She caught him walking across the quad and yelled, “Hey, you!”
The boy looped an index finger back at himself, gesturing and mouthing, “Who, me?”
“Yes, you.” She marched toward him with the assertive flair of a third-year theatre arts major. “You stood me up last night! And I never wanted to date you in the first place.”
Ever since she walked through his frisbee game he’d been pursuing her. Annoying her, really, because he wasn’t her type. He dressed like a twelve-year-old and he seemed to live in a world of play. On the other hand, he was hot. She finally said, “Oh, all right, I’ll go out with you. If you take me to the Dieberkorn exhibit.”
She could see he had no idea who Dieberkorn was. When she told him—one of the Bay Area Figurative Group—he said he had something “funner” in mind. Take it or leave it, she said. He took it, but never showed. She waited on a bench next to one more girder sculpture until she was too angry to go inside alone.
The boy stood silently and submitted to her tongue-lashing. He waited for her to run out of anger. When at last she took a breath, he said, “Listen, what happened, and I’m sorry about that, is that you must have run into my brother Jamal. We’re twins, but we only look alike. He’s the airhead. You can’t count on him for anything. I apologize for him. Not the first time.”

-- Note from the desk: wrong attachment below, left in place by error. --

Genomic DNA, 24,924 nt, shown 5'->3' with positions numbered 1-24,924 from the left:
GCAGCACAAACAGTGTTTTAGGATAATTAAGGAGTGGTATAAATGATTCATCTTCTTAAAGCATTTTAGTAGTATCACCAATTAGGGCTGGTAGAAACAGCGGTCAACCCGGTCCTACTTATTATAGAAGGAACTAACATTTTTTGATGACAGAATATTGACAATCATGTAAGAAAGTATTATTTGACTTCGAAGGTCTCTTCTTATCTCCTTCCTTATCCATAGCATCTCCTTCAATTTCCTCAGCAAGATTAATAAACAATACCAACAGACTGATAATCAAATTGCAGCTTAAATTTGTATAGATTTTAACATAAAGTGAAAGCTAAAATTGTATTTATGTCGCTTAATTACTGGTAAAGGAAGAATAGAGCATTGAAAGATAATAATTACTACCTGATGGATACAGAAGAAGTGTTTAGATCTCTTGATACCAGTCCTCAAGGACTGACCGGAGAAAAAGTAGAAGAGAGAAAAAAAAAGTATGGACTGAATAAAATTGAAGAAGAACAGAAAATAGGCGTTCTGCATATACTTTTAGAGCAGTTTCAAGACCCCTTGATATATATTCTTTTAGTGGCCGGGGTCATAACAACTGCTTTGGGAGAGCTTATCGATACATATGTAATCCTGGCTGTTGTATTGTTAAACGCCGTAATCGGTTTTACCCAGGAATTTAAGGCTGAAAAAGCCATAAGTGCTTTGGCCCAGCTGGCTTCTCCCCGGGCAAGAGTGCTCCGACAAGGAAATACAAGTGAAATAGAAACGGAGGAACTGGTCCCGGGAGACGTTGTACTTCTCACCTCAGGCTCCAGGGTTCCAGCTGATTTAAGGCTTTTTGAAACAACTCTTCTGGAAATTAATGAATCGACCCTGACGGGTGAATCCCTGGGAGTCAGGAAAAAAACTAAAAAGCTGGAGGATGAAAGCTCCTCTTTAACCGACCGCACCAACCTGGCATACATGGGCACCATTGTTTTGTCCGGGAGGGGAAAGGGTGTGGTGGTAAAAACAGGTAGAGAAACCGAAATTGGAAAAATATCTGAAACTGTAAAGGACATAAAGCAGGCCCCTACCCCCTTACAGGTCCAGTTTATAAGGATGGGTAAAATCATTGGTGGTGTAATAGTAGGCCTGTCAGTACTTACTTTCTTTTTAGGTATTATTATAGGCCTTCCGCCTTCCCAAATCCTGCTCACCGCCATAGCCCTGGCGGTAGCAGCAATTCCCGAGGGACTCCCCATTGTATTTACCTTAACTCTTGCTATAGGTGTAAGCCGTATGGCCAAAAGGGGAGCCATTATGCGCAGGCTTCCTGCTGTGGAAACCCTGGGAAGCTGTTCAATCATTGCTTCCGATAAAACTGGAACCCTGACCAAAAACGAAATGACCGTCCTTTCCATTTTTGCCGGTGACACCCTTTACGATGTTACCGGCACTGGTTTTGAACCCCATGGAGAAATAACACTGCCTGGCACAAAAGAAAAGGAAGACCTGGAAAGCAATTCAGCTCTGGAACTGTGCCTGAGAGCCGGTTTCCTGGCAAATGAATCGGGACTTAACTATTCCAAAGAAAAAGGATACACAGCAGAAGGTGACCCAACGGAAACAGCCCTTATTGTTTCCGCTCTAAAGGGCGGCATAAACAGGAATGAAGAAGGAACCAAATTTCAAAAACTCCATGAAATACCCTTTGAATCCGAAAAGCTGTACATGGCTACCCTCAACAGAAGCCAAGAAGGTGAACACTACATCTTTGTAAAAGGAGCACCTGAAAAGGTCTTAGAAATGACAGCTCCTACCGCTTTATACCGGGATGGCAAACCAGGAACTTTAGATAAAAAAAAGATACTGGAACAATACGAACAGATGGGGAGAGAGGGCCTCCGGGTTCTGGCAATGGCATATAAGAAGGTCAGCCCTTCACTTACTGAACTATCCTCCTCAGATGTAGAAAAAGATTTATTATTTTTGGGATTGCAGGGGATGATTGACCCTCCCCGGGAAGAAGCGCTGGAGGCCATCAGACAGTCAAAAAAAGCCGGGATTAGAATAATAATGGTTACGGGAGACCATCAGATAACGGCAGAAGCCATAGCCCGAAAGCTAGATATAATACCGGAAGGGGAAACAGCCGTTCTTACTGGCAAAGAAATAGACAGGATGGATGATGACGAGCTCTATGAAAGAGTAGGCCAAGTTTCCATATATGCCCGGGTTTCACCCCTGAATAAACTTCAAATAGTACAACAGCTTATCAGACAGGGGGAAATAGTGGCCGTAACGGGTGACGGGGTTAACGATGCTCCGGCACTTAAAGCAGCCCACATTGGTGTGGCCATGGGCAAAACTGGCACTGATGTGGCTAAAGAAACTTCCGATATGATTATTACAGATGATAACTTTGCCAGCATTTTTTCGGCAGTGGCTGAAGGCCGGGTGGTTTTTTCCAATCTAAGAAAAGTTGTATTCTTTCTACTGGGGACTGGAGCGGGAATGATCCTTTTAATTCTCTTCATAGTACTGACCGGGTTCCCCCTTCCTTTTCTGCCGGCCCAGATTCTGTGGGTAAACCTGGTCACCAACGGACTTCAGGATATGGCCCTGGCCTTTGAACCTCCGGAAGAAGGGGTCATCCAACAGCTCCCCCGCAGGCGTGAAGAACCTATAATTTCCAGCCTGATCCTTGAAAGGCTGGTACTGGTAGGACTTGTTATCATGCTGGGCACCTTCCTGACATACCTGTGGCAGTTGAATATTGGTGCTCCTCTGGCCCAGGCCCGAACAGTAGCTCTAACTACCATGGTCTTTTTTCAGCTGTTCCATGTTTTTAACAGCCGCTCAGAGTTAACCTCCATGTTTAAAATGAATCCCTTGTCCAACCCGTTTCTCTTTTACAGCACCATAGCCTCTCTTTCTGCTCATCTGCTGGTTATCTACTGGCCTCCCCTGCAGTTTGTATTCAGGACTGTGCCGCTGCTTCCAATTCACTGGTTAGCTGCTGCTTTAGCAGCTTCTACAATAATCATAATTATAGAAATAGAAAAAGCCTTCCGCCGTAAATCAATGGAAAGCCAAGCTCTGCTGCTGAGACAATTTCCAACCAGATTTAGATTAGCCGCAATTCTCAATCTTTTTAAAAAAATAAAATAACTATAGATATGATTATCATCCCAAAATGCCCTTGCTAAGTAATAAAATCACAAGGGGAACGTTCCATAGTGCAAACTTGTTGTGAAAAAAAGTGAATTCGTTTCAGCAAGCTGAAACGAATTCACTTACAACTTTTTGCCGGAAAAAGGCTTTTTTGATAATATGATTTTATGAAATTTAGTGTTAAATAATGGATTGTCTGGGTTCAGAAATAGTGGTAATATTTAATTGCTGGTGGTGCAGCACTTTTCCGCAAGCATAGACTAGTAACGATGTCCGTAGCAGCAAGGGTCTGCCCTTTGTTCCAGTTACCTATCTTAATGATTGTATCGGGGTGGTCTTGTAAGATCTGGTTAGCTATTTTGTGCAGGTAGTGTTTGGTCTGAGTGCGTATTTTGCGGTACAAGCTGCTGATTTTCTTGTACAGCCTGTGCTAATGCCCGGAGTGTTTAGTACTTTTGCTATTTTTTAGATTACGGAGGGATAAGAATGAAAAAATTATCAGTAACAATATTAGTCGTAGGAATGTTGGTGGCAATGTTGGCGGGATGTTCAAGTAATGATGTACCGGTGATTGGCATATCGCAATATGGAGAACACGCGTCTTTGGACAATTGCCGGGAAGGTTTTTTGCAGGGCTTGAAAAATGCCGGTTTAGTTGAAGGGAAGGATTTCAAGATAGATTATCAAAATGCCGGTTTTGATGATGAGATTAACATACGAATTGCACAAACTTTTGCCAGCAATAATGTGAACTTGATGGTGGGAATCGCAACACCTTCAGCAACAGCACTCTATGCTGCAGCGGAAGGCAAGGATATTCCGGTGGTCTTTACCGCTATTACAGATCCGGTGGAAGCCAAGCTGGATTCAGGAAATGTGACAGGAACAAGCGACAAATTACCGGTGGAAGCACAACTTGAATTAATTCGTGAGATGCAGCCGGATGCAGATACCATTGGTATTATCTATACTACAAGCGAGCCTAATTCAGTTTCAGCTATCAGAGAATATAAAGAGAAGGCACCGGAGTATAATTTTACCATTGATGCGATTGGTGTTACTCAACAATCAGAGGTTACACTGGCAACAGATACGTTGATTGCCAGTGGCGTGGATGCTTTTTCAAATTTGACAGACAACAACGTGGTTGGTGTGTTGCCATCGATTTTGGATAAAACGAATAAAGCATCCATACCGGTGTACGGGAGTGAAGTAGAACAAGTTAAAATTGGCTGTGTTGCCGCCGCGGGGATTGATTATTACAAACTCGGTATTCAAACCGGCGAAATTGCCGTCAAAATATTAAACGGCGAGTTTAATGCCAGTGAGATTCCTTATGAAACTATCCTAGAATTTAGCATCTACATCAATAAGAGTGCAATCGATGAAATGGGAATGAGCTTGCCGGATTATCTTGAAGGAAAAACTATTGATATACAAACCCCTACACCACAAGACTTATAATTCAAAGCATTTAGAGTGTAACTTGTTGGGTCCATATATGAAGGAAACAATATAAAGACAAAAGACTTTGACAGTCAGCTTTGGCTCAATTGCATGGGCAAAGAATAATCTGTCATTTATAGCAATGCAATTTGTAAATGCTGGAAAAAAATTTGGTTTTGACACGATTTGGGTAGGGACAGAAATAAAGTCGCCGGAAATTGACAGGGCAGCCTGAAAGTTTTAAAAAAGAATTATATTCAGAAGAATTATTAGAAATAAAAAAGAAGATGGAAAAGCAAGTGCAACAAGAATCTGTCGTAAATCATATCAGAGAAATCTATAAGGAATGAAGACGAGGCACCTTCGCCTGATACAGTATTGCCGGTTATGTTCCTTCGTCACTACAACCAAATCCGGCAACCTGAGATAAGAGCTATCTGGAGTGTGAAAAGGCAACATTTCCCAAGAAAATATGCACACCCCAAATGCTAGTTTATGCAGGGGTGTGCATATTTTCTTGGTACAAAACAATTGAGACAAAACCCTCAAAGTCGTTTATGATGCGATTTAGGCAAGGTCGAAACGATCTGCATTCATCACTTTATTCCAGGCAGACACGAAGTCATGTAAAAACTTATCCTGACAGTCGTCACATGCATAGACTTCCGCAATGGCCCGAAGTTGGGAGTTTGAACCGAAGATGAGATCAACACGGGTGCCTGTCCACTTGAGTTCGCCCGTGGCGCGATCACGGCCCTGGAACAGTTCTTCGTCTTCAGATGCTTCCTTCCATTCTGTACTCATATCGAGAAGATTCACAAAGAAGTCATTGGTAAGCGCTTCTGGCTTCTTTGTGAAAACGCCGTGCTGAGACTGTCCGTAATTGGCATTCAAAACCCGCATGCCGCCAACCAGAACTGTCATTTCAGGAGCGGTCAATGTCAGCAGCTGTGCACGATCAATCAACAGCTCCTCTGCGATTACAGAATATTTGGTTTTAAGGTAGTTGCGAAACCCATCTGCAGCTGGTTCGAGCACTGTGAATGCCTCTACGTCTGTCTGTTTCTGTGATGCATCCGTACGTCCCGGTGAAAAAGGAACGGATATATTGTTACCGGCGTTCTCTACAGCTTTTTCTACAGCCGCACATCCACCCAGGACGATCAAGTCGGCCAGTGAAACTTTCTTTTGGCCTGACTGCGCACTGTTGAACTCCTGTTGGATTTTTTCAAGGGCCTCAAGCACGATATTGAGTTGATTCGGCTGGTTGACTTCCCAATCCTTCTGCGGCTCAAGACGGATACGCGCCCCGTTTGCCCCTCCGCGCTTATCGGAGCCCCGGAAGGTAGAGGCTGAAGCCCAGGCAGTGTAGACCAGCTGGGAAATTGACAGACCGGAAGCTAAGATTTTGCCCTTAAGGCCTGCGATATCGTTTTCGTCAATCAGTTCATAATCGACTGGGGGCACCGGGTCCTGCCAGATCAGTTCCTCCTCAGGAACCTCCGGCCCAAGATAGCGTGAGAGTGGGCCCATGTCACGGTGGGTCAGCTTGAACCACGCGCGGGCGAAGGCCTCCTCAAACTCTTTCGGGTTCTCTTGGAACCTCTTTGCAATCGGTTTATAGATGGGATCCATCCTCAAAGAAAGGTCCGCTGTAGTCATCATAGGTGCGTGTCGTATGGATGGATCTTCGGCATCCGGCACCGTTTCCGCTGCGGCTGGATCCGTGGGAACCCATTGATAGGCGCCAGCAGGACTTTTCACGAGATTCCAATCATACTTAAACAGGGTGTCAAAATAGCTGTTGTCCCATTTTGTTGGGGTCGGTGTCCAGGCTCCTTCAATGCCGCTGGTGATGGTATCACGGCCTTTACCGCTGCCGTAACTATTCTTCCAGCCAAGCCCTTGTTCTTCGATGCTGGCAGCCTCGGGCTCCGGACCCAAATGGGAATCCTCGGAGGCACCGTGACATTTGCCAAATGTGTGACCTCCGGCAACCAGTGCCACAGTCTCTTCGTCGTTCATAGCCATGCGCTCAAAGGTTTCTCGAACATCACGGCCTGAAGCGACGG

Stunned and embarrassed, she looked him over. He wore a Façonnable shirt, open, over an insignia-free T-shirt, clean Levis, and actual shoes. He appeared to be a grown-up. Also, every bit as hot as the airhead brother.
That same day, after getting to know each other over lattes, which he paid for, they made love in her dormitory room. He was caring and tender, and she was excited by the perversity of it, trading in one brother for the other. Jamal lay next to her for a long while, trying to figure out how he could keep this from unraveling. If only he had remembered to meet her at the gallery. He couldn’t remember what he did instead.